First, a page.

The incentives totaled more than $3 million for several executives, in addition to performance-related options. And Mezger was awarded the lion’s share of the cash incentives – almost $2 million – boosting his total compensation last year to $5.9 million. That made him the third highest paid executive at a major public homebuilder.
A lawsuit filed this month in Los Angeles Superior Court seeks to block the compensation packages on behalf of shareholders. But Carla Feldman, an attorney at Arent Fox LLP in downtown Los Angeles who reviewed the shareholder lawsuit for the Business Journal, said the investors face an uphill battle in court.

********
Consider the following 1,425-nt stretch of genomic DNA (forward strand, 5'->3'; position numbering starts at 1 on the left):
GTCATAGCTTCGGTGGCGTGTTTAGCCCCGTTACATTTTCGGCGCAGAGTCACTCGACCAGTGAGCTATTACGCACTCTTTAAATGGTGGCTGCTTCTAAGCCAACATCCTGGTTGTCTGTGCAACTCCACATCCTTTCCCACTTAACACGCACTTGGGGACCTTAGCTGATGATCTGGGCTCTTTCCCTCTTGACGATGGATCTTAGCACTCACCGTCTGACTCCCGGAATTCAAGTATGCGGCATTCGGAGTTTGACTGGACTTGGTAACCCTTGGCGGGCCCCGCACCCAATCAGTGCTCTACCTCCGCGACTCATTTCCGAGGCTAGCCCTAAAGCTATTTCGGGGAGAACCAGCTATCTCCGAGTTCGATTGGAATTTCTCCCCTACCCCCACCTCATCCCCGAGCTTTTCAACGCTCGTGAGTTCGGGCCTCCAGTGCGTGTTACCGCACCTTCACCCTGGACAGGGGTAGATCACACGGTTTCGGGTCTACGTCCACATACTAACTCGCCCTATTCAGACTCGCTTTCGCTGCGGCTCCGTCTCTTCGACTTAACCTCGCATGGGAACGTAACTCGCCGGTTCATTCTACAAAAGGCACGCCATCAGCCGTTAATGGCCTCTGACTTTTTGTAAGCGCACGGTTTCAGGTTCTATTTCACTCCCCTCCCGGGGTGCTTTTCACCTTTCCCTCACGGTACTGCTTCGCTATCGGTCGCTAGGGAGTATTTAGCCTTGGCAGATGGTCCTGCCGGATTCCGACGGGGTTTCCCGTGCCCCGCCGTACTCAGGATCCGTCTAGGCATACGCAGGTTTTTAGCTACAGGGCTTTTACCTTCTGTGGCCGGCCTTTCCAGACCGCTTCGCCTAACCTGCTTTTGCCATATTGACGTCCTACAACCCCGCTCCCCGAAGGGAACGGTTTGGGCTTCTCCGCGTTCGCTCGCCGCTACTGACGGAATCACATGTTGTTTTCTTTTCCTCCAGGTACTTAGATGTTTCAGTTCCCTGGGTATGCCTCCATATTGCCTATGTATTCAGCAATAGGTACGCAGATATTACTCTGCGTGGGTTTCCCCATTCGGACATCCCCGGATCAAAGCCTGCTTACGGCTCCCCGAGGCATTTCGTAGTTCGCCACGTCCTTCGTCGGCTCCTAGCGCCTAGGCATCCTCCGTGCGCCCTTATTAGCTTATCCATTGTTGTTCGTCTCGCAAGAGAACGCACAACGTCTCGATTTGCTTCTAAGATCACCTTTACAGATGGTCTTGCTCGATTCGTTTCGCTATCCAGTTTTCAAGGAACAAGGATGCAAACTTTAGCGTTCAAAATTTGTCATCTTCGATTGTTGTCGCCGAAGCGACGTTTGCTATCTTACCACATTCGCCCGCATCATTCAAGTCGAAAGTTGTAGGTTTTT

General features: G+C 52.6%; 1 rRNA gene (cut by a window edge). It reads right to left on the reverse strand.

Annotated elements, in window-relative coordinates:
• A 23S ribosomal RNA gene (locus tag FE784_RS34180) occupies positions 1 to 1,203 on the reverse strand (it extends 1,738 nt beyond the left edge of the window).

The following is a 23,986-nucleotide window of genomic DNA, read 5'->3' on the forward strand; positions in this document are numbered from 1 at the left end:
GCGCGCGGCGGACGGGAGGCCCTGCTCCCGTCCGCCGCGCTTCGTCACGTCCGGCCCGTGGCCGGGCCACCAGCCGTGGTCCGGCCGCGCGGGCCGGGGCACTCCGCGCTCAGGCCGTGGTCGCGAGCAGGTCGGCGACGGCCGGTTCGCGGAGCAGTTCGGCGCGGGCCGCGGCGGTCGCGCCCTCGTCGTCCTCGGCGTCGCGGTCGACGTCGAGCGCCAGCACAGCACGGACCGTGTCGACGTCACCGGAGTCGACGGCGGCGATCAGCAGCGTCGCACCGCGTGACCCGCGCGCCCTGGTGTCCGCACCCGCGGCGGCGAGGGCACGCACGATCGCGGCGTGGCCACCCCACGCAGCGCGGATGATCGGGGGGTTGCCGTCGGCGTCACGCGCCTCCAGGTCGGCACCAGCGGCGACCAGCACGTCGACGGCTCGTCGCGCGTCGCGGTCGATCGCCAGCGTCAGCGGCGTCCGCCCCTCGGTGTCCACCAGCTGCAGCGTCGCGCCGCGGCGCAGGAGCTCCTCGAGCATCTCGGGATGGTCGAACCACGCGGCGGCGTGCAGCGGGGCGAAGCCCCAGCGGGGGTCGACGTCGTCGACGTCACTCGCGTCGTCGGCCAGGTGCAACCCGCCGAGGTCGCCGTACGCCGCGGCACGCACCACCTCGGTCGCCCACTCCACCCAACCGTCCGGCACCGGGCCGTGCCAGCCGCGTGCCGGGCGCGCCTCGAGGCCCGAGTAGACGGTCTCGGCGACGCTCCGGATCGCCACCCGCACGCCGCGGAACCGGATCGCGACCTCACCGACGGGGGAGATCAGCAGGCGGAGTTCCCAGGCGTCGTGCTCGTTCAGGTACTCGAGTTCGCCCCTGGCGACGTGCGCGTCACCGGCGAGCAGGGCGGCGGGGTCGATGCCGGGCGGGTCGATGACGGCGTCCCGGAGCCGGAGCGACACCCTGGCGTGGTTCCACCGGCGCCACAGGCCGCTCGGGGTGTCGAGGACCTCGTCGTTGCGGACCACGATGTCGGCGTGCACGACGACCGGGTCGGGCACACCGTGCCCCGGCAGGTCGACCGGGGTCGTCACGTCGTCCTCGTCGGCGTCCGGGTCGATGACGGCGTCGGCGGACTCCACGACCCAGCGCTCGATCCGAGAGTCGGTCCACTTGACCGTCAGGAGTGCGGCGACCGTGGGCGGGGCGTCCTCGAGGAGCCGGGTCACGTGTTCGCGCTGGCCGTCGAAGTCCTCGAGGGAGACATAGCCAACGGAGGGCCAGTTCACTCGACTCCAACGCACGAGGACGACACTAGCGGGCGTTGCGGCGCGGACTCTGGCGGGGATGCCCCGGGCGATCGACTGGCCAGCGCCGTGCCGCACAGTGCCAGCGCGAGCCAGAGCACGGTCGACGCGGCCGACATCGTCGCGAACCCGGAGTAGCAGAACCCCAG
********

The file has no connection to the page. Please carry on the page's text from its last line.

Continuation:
Though some lawsuits following say-on-pay votes have resulted in changes via settlements, others have been thrown out. Earlier this year, a similar case against Pasadena’s Jacobs Engineering Group Inc. was dismissed by a Los Angeles Superior Court judge.
Paul Hodgson, senior research associate in the Portland, Maine, office of corporate governance consultancy Governance Metrics International, said KB Home has long had executive pay issues.
“In the cases of the companies that did make some changes to compensation, they were clear that they really needed to do something in order to shore up their reputation in the market and among shareholders,” he said. “I haven’t seen KB Home do anything like that, ever.”